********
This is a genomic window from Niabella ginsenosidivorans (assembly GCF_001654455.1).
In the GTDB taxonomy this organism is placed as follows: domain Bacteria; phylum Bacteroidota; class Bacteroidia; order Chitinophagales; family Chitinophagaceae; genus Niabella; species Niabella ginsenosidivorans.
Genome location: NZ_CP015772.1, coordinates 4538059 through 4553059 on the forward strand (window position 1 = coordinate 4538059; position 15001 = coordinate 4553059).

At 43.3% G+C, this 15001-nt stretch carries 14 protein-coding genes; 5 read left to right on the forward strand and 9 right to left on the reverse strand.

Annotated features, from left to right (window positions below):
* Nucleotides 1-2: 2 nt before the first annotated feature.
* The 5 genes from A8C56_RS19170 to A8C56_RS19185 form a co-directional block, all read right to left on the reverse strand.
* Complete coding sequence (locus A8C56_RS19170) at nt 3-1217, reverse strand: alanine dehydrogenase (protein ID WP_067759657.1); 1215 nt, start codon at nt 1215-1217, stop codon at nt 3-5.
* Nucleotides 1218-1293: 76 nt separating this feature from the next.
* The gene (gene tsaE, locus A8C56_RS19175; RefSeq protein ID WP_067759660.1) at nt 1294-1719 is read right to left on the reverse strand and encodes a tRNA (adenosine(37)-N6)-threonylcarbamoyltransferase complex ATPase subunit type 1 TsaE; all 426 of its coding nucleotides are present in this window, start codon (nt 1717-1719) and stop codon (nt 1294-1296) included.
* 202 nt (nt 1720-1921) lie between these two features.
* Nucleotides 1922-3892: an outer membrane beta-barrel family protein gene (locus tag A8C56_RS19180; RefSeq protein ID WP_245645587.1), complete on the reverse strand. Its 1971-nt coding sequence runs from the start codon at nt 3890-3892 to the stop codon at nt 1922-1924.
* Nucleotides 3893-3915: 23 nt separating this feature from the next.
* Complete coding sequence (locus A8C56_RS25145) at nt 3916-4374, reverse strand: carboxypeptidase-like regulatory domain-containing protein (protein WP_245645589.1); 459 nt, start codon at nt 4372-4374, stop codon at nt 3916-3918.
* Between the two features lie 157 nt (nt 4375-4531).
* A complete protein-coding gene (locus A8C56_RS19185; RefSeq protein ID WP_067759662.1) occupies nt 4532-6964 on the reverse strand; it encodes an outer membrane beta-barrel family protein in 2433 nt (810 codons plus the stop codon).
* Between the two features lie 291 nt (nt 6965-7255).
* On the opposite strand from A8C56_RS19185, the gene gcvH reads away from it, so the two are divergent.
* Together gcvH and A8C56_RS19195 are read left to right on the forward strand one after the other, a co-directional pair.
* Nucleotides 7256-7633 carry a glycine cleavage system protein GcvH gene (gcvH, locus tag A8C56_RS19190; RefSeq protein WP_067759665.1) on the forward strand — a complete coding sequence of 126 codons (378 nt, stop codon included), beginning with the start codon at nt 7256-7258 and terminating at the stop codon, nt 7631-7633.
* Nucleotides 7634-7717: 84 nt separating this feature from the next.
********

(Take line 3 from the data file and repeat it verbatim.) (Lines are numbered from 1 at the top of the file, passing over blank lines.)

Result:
Genome location: NZ_CP015772.1, coordinates 4538059 through 4553059 on the forward strand (window position 1 = coordinate 4538059; position 15001 = coordinate 4553059).